Chickweed, a Delicious and Nutritious Weed

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Chickweed (Stellaria Media) Whole Plant
Chickweed (Stellaria Media) Whole Plant

Chickweed is a common winter annual plant that grows all over Asia,  Europe, and North America. The name chickweed itself actually doesn’t only apply to one particular plant. There are two species under the name this name, Stellaria media and Cerastium fontanum. The former is considered as the true chickweed while the latter is more commonly known as mouse-ear chickweed.

Both plants are indistinguishable from each other; both have slender hairy stems with egg-shaped leaves and delicate, white, star-shaped flowers. These plants are commonly found in meadows and sunny open areas. In North America, chickweed is often considered as a common lawn weed. But, despite its reputation, chickweed is actually a nutritious wild edible.

Edibility and culinary use

Even though Americans see chickweed as a garden weed, other cultures don’t see it that way. In Asia, for example, chickweed is a valuable and important edible. In fact, it’s one of the symbolic herbs consumed in a Japanese spring-time festival called Nanakusa-no-sekku, or the Festival of Seven Herbs. 

Chickweed (Cerastium fontanum)
Chickweed (Cerastium fontanum)
(Source: AfroBrazilian/Wikimedia Commons)

Chickweed leaves can be eaten raw or cooked. They have a slightly sweet, neutral taste, almost like spinach or lettuce. For that reason, this versatile edible can be used in many different dishes. The easiest ways to consume these leaves are to toss them into a bowl of salad or to add them into sandwiches. However, you can also find a plethora of other recipes, from sauces like pesto to chickweed pie.

Health benefits

Chickweed is full of vitamins A, B1, B2, and C as well as fiber and protein. Due to its nutritional contents and numerous medicinal properties, this cold-weather herb has been used in folk medicine for hundreds of years. It can treat many different conditions, such as constipation, bowel problems, iron-deficiency anemia, asthma, bronchitis, joint pains, and blood disorders. It can also aid weight loss by making you feel fuller for longer.

You can also apply the herb directly onto the skin to treat itchiness, bruises, boils, ulcers, and psoriasis. To do this, you can either bruise the leaves or steep the stems in hot water before applying them directly onto the affected areas.

Cultivation

Instead of weeding it, you can actually make chickweed a part of your garden. Aside from being a source of nutritious and delicious greens, it also has many other uses. This plant can act as a beautiful ground cover that will appear lush all year long. This plant also makes your garden more fertile by releasing phosphorus, manganese, and potassium into the soil. And in springtime, its small white flowers can attract pollinators, especially small birds to your garden.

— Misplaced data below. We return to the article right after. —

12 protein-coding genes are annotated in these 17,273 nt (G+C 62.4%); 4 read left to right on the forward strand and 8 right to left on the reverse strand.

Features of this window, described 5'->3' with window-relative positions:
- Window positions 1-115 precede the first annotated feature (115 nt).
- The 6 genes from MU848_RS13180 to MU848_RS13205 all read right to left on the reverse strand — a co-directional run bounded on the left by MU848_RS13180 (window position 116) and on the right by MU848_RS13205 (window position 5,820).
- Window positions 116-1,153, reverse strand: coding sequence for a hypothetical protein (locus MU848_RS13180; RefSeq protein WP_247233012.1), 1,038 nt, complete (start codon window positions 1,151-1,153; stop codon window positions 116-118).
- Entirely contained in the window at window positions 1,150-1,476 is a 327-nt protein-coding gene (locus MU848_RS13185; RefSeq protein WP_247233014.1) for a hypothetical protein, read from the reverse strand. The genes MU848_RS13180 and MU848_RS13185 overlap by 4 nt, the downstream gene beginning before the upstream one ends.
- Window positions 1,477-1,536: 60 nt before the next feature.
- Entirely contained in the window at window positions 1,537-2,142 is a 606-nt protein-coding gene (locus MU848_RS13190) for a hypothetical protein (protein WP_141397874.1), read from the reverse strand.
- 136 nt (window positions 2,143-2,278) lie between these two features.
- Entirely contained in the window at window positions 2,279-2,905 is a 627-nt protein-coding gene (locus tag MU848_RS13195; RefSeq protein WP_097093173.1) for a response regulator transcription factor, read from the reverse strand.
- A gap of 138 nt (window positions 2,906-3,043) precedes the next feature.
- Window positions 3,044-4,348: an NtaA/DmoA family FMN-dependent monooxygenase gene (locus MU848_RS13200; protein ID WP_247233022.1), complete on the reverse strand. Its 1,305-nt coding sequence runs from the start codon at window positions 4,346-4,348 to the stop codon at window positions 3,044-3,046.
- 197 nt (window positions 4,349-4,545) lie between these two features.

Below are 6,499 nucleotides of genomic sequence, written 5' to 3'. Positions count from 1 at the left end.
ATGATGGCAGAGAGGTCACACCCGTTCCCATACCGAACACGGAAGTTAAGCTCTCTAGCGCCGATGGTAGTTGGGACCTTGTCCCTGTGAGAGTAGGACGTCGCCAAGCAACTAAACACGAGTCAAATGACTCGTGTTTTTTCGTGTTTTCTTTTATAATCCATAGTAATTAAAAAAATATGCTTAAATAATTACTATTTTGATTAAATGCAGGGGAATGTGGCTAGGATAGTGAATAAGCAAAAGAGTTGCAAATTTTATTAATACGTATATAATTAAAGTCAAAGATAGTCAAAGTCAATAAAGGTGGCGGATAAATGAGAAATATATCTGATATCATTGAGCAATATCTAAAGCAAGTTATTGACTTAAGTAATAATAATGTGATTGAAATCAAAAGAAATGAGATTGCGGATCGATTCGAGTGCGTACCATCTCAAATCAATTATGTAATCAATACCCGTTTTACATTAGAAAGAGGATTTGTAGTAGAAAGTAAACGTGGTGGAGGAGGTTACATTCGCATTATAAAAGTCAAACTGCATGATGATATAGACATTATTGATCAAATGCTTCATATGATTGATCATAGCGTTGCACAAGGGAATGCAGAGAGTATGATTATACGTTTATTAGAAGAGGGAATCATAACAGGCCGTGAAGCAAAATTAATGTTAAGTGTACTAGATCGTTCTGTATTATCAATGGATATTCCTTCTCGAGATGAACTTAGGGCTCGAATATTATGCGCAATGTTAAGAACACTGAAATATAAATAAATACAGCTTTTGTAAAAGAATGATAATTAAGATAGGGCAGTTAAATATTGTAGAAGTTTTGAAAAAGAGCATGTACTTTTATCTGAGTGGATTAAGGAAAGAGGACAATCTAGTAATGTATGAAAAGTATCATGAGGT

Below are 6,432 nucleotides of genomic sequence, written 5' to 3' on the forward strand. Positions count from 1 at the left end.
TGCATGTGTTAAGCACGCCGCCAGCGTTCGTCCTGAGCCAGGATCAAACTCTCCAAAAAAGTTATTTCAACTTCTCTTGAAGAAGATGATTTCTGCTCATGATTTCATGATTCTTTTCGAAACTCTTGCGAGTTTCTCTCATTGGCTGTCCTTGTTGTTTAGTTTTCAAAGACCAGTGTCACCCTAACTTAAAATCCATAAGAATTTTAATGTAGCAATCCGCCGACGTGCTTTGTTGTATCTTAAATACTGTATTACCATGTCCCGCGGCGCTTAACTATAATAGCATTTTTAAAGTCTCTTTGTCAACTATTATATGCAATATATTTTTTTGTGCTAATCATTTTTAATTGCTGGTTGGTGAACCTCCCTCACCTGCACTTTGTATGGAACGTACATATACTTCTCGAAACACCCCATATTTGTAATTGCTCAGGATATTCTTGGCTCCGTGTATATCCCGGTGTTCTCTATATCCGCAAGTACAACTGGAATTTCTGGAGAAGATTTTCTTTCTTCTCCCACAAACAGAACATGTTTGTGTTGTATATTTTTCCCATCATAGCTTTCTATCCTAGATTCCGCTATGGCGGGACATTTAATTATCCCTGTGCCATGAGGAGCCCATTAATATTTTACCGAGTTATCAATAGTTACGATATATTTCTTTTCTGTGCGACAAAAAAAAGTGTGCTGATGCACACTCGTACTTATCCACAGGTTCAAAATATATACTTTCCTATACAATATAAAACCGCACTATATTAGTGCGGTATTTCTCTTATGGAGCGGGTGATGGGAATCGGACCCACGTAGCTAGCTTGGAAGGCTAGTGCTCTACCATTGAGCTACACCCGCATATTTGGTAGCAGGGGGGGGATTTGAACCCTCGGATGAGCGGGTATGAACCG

Chickweed (Stellaria Media) Flowers
Chickweed (Stellaria Media) Flowers
(Source: Kaldari/Wikimedia Commons)

Chickweed is very easy to cultivate. It can grow in almost every soil condition, though it prefers fertile, moist soil with full sun exposure. On fertile soil, this plant will look wonderful as a ground cover. You can still make it grow nicely on infertile soil but expect a less lush appearance and fewer blooms in springtime.

Since this plant is gaining attention and popularity as a garden plant, you might be able to purchase young starter plants or seeds from local plant nurseries. Otherwise, you can always turn to the internet to find some chickweed seeds. Sow the seeds indoors in spring in a cold frame, they should germinate within a couple of weeks. Once they’re large enough to handle, plant them into their permanent positions in your garden by summertime. They will start blooming by the next spring.

Cautions

Chickweed is safe to consume in moderation. However, note that the leaves from Stellaria media contain saponins, which are toxic to the human body. But don’t worry, saponins are poorly absorbed by the human body, so it wouldn’t cause harm in small doses. Saponins can also be broken down by thorough cooking.

Due to the lack of information on the subject, it’s advisable for pregnant and breastfeeding women to avoid consuming chickweed. Lastly, don’t forget to consult your doctor before including this wild edible into your daily diet.

Conclusion

It turns out that weeds can be quite useful in the kitchen, including chickweed. This plant isn’t only edible, but it’s also nutrient-dense and useful for treating many different ailments. If you find any chickweed growing in your garden, don’t be so quick to weed them out. Instead, harvest them for a delicious and healthy meal. Then, go a step further and cultivate them in your garden. 


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Writen by Cornelia Tjandra
Cornelia is a freelance writer with a passion for bringing words to life and sharing useful information with the world. Her educational background in natural science and social issues has given her a broad base to approach various topics with ease. Learn more about her writing services on Upwork.com or contact her directly by email at cornelia.tjandra@gmail.com



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